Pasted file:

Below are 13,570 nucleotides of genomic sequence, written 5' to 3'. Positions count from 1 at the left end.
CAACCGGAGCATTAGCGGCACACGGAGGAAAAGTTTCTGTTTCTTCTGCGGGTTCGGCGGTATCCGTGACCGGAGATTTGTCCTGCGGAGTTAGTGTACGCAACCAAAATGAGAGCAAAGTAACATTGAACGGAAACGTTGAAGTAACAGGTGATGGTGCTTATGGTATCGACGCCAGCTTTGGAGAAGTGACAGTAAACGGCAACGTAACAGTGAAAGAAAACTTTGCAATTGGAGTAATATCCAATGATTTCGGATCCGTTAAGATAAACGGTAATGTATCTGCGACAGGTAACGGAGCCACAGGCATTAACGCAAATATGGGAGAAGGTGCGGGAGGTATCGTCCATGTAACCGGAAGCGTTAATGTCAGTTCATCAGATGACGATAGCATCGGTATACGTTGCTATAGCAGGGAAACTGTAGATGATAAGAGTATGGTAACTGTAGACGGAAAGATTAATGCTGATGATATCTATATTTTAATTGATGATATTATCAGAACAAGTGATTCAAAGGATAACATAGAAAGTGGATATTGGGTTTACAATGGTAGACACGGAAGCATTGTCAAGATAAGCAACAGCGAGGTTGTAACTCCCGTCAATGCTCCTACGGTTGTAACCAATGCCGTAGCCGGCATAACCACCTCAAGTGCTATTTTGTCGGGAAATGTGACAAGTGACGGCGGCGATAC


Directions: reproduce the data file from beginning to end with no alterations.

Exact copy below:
Below are 13,570 nucleotides of genomic sequence, written 5' to 3'. Positions count from 1 at the left end.
CAACCGGAGCATTAGCGGCACACGGAGGAAAAGTTTCTGTTTCTTCTGCGGGTTCGGCGGTATCCGTGACCGGAGATTTGTCCTGCGGAGTTAGTGTACGCAACCAAAATGAGAGCAAAGTAACATTGAACGGAAACGTTGAAGTAACAGGTGATGGTGCTTATGGTATCGACGCCAGCTTTGGAGAAGTGACAGTAAACGGCAACGTAACAGTGAAAGAAAACTTTGCAATTGGAGTAATATCCAATGATTTCGGATCCGTTAAGATAAACGGTAATGTATCTGCGACAGGTAACGGAGCCACAGGCATTAACGCAAATATGGGAGAAGGTGCGGGAGGTATCGTCCATGTAACCGGAAGCGTTAATGTCAGTTCATCAGATGACGATAGCATCGGTATACGTTGCTATAGCAGGGAAACTGTAGATGATAAGAGTATGGTAACTGTAGACGGAAAGATTAATGCTGATGATATCTATATTTTAATTGATGATATTATCAGAACAAGTGATTCAAAGGATAACATAGAAAGTGGATATTGGGTTTACAATGGTAGACACGGAAGCATTGTCAAGATAAGCAACAGCGAGGTTGTAACTCCCGTCAATGCTCCTACGGTTGTAACCAATGCCGTAGCCGGCATAACCACCTCAAGTGCTATTTTGTCGGGAAATGTGACAAGTGACGGCGGCGATAC